Monday, June 13, 2011

National Association of State Charity Officials Submits Comments re IRS Information Sharing

  In comments submitted to the IRS today, the National Association of State Charity Officials expressed disappointment in the manner in which IRC 6104(c) has been implemented to date, as well as proposed regulations issued earlier this year.  Enacted as part of the 2006 Pension Protection Act, IRC 6104(c), allows the Service to notify state officials of certain adverse actions regarding (c)(3) organizations.  NASCO's primary concern relates to the administrative burdens imposed on state officials necessary to receive information from the Service.  In the interest of full disclosure, I should mention that the proposed regulations were drafted primarily by my former University of Pittsburgh Law Student, Casey Lothamer. Of course, he could not comment on NASCO's specific complaints.  NASCO believes that the net effect of the proposed regulations is that information sharing between the Service and the states will actually decrease under the proposed regulations.

NASCO members were hopeful that enactment of the PPA would enhance their ability to exercise their state law responsibilities by working more cooperatively with the IRS to overseetax-exempt entities and ensure the proper administration of charitable assets. It was anticipated that greater ability to work jointly and share information would allow for enhanced enforcement by the IRS and ASOs. As discussed below, however, the limitations placed on both the IRS and the states by the Code have, in fact, significantly reduced those possibilities. . . . There are important synergies among the IRS and state charity officials that can only be fully realized through robust information sharing and coordinated enforcement efforts. At present, however, neither the PPA nor the subject regulations advance that cause in any appreciable way.  It is toward that end that NASCO welcomes the opportunity to meet with staff of the Department of the Treasury, the IRS and members of Congress to discuss further amendments to the disclosure provisions at issue.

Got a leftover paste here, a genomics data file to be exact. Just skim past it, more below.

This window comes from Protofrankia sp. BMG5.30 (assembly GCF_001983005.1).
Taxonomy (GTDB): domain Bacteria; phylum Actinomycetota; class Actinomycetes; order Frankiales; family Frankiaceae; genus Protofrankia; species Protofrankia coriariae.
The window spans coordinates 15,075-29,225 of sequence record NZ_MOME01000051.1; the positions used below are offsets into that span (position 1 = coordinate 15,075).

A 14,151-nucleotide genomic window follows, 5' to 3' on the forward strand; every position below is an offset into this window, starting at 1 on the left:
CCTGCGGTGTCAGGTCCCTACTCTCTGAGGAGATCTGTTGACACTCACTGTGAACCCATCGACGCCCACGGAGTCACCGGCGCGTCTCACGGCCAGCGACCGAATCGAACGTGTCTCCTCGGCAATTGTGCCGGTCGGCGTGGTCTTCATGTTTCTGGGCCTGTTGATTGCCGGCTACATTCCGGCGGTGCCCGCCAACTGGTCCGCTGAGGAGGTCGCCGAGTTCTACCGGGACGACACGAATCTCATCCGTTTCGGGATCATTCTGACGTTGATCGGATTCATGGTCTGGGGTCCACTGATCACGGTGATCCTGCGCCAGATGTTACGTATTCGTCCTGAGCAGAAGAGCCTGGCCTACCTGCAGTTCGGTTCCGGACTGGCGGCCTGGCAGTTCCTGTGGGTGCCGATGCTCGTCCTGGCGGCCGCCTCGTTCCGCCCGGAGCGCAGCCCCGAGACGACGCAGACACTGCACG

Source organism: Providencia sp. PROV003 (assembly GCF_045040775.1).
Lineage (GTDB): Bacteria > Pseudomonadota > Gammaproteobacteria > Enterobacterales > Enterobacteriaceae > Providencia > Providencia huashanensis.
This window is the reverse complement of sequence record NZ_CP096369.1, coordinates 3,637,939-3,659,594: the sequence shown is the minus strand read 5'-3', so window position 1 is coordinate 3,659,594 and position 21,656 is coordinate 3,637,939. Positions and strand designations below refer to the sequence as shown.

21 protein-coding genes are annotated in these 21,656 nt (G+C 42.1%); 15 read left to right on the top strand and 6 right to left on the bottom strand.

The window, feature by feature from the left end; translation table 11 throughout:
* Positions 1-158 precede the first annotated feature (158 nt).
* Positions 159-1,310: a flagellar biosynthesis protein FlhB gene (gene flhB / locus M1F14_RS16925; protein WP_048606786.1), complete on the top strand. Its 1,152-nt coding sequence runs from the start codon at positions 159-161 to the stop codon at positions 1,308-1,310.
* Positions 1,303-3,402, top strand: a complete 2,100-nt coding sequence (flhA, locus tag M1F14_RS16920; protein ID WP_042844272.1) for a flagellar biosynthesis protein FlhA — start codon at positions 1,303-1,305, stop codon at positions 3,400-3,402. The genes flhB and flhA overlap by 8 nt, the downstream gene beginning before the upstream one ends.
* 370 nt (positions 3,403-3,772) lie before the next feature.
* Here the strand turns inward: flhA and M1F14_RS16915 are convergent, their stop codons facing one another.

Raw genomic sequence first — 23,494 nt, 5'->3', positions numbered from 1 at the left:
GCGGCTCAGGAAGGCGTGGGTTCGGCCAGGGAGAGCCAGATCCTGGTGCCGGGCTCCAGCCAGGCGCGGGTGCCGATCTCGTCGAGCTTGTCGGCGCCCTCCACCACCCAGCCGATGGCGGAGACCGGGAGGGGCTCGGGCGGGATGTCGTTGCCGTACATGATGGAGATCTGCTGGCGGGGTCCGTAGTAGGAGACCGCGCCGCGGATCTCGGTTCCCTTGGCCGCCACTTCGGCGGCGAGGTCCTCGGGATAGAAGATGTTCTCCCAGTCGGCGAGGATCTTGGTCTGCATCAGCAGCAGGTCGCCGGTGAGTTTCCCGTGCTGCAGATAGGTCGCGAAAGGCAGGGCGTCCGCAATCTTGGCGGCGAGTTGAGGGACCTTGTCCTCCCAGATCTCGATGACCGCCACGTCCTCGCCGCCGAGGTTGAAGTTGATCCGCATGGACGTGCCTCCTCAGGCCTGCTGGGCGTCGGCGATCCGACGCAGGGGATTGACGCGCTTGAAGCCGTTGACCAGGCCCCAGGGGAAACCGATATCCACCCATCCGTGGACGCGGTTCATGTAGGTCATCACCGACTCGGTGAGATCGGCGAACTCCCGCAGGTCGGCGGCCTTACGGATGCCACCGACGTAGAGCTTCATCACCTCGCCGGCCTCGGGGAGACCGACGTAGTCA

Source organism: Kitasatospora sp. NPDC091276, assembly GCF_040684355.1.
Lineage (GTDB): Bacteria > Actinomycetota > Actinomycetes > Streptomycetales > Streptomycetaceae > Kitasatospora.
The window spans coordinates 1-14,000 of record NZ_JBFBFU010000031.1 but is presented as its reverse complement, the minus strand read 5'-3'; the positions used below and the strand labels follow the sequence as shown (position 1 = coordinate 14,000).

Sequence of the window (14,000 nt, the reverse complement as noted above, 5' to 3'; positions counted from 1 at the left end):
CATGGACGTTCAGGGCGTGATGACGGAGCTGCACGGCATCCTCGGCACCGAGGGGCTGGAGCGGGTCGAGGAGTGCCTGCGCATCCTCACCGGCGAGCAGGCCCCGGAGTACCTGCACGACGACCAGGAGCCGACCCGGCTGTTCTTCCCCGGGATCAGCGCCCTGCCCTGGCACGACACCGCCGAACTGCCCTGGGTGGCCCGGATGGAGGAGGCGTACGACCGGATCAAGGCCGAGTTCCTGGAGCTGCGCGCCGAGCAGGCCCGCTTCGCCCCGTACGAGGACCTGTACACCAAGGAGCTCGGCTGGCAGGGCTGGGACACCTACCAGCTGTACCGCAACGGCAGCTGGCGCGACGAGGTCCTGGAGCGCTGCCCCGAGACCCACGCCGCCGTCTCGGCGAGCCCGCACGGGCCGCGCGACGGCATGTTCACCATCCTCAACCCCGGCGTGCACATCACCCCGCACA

The regulation and supervision of charities is, as everyone knows, notoriously lax on both the state and federal level.  Its ironic then, that a statute designed to facilitate the enforcement of both federal and state laws designed to protect the charitable sector would be applied and interpreted to actually decrease enforcement.  We know too that charitable scandals have the most negative effects on legitimate, law-abiding charities, who have to work even harder to avoid the taint left behind by the outliers.  Scandals and legal violations in the charitable sector typically follow the "one bad apple" rule, at least in the minds of the donating public.  So let's hope the feds heed the comments coming from the state officials and, in the words of NASCO come up with a means to facilitate "robust' information sharing for the benefit of the entire sector. 


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